By Laura Myers, associate director of student career advising, serving students in the School of Communication and Bienen School of Music.
Congratulations, you landed an interview! You’ve been practicing answering interview questions but you just found out it’s not over the phone, or in person, it’s virtual! Whether it’s a Skype interview or a digital interview using a program such as HireVue, it’s important to plan ahead and present yourself in the best way possible for ultimate success.
Practice: Mock virtual interviews with a friend or career adviser can help you gain confidence, improve your interview skills, and get familiar with the technology.
Make your space interview-appropriate. A quiet room free of distractions with a neutral wall to serve as a backdrop is best. Ideally, this is a space that you have to yourself, but if others will be nearby, let them know in advance so that they can give you privacy for the duration of your interview. The last thing you need is a knock on your door in the middle of your interview. (If you’re in need of a quiet space for your virtual interview, interview rooms are available for Northwestern students in NCA’s Interview Center at 630 Lincoln St. Email email@example.com to reserve a room.)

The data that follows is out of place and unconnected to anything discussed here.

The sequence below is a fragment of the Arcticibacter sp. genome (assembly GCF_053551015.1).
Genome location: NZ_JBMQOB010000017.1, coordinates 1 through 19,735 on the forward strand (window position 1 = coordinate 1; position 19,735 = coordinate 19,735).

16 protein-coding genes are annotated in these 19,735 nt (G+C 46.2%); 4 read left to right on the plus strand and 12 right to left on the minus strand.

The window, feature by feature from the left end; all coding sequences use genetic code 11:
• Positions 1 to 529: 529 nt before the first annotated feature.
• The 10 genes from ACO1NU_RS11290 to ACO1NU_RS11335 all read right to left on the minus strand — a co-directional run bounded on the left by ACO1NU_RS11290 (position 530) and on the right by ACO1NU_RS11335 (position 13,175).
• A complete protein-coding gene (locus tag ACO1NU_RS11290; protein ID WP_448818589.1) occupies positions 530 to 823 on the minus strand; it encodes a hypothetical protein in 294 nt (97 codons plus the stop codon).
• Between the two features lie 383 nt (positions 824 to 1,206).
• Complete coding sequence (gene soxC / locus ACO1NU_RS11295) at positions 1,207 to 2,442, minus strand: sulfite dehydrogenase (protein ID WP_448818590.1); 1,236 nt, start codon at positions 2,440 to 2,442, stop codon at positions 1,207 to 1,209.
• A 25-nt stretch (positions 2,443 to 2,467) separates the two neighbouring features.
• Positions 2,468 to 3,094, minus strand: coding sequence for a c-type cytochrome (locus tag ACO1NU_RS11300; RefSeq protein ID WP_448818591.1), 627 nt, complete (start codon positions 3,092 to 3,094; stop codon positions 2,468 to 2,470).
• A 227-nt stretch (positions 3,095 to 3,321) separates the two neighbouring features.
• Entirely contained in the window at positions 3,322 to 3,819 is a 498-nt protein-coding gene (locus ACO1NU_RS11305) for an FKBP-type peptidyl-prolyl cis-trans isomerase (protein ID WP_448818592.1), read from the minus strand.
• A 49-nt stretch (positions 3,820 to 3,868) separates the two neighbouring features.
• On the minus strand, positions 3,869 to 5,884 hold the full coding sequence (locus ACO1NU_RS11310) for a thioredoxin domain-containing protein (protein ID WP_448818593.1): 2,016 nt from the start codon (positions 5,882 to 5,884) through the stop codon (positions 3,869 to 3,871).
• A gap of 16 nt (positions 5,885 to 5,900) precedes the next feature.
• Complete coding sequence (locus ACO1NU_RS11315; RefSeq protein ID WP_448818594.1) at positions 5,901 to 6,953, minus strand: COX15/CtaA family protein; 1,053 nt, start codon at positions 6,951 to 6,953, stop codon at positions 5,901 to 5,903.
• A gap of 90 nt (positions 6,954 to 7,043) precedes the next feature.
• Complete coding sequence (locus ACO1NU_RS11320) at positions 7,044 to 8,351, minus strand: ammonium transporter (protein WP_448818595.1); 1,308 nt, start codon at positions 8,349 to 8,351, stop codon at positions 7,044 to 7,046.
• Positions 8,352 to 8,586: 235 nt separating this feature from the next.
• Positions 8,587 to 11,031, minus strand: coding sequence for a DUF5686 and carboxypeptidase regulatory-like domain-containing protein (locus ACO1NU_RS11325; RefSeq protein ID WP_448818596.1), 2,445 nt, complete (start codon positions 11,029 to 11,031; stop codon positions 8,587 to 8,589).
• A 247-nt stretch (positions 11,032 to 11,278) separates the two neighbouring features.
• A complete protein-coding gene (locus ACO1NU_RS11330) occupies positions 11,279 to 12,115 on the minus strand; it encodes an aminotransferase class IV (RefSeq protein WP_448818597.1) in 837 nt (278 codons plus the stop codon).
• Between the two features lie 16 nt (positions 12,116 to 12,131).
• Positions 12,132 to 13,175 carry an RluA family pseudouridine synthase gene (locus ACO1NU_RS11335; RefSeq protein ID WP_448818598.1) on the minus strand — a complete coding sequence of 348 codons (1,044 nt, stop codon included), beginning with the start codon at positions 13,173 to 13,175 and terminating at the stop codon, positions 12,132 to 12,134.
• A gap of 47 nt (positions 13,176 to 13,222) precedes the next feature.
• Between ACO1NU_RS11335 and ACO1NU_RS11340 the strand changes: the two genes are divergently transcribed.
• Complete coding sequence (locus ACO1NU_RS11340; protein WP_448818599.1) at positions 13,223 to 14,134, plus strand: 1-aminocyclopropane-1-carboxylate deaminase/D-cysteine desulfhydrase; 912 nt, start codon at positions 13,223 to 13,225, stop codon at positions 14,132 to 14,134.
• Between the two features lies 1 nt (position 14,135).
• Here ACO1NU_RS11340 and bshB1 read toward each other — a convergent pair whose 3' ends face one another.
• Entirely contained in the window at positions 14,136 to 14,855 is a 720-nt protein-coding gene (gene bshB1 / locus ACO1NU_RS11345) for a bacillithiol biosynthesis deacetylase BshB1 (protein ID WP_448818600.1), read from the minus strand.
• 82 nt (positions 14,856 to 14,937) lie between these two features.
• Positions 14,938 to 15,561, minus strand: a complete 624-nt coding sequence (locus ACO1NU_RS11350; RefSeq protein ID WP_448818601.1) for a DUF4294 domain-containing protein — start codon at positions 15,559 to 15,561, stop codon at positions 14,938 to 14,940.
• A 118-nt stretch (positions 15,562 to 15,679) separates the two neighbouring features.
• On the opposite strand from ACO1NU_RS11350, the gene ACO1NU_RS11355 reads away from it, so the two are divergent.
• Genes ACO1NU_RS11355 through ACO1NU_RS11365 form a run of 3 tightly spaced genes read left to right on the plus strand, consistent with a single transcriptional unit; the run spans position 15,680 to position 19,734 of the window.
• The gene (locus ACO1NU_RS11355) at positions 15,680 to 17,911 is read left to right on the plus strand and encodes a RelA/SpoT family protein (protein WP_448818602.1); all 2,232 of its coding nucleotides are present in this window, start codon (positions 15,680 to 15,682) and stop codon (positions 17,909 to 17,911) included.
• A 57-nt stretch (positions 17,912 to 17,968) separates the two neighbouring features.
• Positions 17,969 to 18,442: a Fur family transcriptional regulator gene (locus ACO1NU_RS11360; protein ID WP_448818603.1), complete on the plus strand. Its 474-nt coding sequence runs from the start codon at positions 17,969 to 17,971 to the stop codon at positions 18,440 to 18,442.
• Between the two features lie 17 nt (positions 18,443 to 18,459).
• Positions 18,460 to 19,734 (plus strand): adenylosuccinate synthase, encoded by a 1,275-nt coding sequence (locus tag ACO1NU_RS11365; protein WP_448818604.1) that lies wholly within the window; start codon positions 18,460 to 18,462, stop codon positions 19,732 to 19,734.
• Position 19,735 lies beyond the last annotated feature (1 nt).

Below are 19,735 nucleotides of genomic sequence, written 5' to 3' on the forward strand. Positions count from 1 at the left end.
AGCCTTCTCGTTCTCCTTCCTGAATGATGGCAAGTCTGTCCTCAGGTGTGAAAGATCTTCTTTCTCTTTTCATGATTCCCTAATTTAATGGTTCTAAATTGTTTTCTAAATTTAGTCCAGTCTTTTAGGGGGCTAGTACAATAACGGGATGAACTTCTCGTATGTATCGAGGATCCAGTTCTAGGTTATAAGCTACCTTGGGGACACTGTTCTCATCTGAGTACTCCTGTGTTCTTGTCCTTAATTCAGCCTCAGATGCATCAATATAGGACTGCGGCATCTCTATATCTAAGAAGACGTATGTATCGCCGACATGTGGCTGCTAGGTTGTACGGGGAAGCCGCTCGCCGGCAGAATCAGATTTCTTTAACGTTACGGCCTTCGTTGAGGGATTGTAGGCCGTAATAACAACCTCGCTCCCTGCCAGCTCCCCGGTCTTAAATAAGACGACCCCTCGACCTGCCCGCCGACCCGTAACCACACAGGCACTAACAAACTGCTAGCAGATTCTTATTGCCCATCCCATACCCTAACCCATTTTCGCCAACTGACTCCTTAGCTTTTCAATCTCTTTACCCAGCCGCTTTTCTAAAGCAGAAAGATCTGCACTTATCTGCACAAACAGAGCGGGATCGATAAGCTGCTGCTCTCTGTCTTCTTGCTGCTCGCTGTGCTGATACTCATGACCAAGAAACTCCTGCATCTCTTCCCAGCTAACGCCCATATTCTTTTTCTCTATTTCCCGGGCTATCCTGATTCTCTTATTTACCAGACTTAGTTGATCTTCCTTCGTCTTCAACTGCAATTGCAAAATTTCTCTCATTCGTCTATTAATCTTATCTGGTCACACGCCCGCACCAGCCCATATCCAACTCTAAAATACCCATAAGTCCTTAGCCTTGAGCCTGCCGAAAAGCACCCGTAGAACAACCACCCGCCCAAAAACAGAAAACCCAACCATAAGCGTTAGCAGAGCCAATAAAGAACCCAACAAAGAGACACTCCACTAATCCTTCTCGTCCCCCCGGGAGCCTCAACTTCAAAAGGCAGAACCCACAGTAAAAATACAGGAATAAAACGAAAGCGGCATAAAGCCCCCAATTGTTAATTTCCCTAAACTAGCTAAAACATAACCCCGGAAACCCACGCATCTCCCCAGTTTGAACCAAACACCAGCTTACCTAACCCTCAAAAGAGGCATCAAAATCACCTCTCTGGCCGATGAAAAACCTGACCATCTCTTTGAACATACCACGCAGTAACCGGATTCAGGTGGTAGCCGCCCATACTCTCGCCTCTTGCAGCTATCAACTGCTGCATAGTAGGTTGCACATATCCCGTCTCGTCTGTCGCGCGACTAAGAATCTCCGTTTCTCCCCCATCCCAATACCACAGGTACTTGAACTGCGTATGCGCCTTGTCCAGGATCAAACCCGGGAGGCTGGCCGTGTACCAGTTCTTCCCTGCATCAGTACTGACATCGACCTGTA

Think about lighting. You want to try to look the same virtually that you would in person. Place a lamp at either side of your desk (at the same height as your webcam or higher) to ensure the room is well lit. At the very least, make sure you don’t have a light shining behind you.
Consider the location of your webcam. I think we all know by now that the selfie shot from above, though annoying, is a really flattering angle. The best position for your webcam is at your eye-level, pointing slightly down.
Present yourself professionally. Dress in business professional attire for a virtual interview, just as you would for an in-person interview. Also, be mindful of your body language. A smile and good posture convey confidence and enthusiasm!
Make eye contact with the camera. Instead of looking directly at your computer screen, focus on the camera to maintain natural eye contact with your interviewer. It may help to place a post-it note with a smiley face above the camera hole.
Test your connection. Confirm that audio and video are clear prior to your interview for both you and the person with whom you’re connecting. Make sure that you have a strong Wi-Fi connection (or, even better, connect to a router with a network cable to avoid a disconnection).
Update your profile. When doing a Skype interview, your interviewer will see your Skype username and picture, so it’s important that both are professional.
Minimize interruptions. Shut out of other computer programs beforehand so that the video screen is the only window open during the interview. This especially includes applications that make noise, such as social media and Gmail.
Send a thank you note. Make sure to get your interviewer’s contact information, if you don’t already have it, and send a note within 48 hours. Find tips for writing a thank you note on the NCA website.
Sources and Additional Information on Virtual Interviews